July 10, 2023
The Society for Adolescent Health and Medicine (SAHM) encourages concrete steps to improve outcomes for adolescents and young adults living with Human Immunodeficiency Virus (HIV). In a position paper, published on July 7, 2023, in the Journal of Adolescent Health, SAHM emphasizes that, to understand the disparities that adolescents and young adults living with HIV face, it is important to focus on the multiple steps along the HIV continuum of care.
Adolescents and young adults living with HIV face significant barriers to accessing quality health services worldwide. As stated in the paper, barriers include inadequate access to health care teams trained in adolescent and young adult friendly services, health information inadequately tailored to adolescents and young adults, difficulty navigating adult-oriented health systems, lack of confidential healthcare, legal requirements for parental or caregiver consent, and challenges with direct and associated service costs.
Adolescents and young adults have consistently worse outcomes in care and mortality compared to other age groups. SAHM maintains that care of adolescents and young adults living with HIV must address the unique developmental, social, and legal characteristics of young people.
SAHM’s positions as stated in published paper are as follows:
- Adolescents and young adults living with HIV should be provided differentiated and integrated HIV services to ensure improved outcomes across the continuum of care.
- Structural changes that can improve outcomes for adolescents and young adults living with HIV should be actively pursued.
- Adolescents and young adults living with HIV should be included in the conceptualization, design, implementation, monitoring, and evaluation of HIV services designed for them.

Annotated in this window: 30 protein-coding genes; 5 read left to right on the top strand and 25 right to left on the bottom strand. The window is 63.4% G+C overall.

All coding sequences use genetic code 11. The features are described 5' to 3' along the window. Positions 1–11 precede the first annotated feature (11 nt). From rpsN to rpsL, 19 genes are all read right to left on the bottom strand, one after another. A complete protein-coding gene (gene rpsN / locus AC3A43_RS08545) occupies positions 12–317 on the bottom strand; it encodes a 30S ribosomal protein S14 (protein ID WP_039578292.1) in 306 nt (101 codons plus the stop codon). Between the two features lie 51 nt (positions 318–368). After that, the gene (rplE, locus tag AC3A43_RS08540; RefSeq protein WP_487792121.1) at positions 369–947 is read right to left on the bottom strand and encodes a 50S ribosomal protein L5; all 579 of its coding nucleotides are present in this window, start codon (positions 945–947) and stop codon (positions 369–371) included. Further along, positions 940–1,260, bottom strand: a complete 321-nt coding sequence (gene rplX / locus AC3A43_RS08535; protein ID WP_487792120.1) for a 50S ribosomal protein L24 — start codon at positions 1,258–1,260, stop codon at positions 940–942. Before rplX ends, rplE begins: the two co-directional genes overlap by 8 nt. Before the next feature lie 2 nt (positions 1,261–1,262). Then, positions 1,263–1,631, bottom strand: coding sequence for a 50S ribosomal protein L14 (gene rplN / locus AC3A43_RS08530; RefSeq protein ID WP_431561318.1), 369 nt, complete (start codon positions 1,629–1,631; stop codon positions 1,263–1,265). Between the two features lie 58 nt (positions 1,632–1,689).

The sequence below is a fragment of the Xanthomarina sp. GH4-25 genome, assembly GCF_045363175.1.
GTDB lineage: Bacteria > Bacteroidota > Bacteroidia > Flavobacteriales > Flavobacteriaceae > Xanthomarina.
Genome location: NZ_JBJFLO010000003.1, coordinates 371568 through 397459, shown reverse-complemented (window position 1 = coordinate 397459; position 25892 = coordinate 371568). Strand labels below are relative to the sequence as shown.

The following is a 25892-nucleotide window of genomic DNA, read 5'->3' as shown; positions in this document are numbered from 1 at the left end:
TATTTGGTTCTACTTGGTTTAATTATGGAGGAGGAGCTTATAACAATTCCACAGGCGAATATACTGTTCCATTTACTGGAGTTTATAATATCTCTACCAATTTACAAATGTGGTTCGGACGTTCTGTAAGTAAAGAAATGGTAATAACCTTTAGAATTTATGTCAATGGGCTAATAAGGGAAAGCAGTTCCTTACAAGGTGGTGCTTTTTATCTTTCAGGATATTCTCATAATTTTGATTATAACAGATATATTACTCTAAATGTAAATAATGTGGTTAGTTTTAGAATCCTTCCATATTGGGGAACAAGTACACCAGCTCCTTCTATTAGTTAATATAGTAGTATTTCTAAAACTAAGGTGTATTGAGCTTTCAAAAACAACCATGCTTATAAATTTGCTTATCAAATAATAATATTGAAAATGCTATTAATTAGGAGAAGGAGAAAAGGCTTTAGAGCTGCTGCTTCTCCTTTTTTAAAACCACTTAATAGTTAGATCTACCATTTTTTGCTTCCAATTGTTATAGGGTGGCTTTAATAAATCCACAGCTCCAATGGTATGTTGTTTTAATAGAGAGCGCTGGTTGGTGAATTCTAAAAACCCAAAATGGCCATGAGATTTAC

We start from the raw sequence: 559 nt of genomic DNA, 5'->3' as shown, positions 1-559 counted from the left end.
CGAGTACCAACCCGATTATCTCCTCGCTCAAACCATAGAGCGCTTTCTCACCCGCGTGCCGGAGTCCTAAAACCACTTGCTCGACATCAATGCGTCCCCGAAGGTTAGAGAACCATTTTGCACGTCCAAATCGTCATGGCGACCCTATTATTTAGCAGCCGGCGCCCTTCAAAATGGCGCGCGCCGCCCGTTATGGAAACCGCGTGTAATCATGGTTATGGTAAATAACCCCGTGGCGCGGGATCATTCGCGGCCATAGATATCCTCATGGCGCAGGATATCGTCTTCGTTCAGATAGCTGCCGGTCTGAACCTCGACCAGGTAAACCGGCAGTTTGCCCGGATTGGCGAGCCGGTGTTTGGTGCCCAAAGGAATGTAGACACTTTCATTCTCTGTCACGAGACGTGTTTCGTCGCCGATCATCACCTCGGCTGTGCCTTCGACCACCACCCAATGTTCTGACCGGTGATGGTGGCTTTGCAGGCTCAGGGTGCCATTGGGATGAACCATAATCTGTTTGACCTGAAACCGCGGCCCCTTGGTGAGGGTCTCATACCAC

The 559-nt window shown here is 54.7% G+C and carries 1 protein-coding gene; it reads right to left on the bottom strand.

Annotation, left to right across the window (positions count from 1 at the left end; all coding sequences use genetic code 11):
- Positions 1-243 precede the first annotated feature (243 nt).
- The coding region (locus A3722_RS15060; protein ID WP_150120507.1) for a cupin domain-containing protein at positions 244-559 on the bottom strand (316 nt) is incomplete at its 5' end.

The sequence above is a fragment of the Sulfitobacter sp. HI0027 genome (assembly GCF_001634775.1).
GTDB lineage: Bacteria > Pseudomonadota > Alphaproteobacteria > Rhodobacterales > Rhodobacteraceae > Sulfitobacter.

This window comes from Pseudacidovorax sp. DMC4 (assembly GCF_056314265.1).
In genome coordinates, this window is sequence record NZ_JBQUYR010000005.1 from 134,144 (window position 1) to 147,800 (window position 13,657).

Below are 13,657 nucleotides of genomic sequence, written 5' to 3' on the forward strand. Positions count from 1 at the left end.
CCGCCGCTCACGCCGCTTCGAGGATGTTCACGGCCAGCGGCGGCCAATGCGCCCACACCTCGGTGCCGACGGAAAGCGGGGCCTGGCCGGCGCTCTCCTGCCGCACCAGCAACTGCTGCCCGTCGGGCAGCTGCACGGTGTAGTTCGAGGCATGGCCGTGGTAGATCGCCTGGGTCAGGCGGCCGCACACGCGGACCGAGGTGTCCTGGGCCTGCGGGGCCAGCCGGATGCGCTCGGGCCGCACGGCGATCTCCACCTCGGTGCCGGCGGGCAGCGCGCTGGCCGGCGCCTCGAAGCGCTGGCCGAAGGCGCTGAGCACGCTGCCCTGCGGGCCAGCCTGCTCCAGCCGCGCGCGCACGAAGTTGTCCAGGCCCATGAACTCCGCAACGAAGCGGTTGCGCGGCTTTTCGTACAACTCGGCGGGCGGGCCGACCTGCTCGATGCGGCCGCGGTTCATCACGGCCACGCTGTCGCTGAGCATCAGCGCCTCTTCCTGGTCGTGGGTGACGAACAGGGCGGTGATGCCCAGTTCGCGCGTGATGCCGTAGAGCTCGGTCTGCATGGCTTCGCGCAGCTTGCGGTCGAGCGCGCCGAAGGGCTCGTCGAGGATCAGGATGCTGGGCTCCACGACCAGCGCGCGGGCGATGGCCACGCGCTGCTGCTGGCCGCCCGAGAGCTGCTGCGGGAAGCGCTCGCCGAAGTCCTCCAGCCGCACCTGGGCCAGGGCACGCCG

The goals of these recommendations are to achieve the Joint United Nations Programme on HIV/AIDS 95/95/95 targets for 2030. The intent is to diagnose 95% of all people living with HIV, provide antiretroviral therapy for 95% of those diagnosed, and achieve viral suppression for 95% of those treated by 2030. Adolescents and young adults living with HIV fall short of these targets and must be prioritized in local and global HIV response efforts.
Access SAHM’s full position paper here.
Contact: Philip Waitzman
The Society for Adolescent Health and Medicine (SAHM), founded in 1968, is a nonprofit multidisciplinary professional society committed to the promotion of health, well-being and equity for all adolescents and young adults by supporting adolescent health and medicine professionals through the advancement of clinical practice, care delivery, research, advocacy, and professional development. Through education, research, clinical services, and advocacy activities, SAHM enhances public and professional awareness of adolescent health issues among families, educators, policy makers, youth-serving organizations, students in the field as well as other health professionals around the world.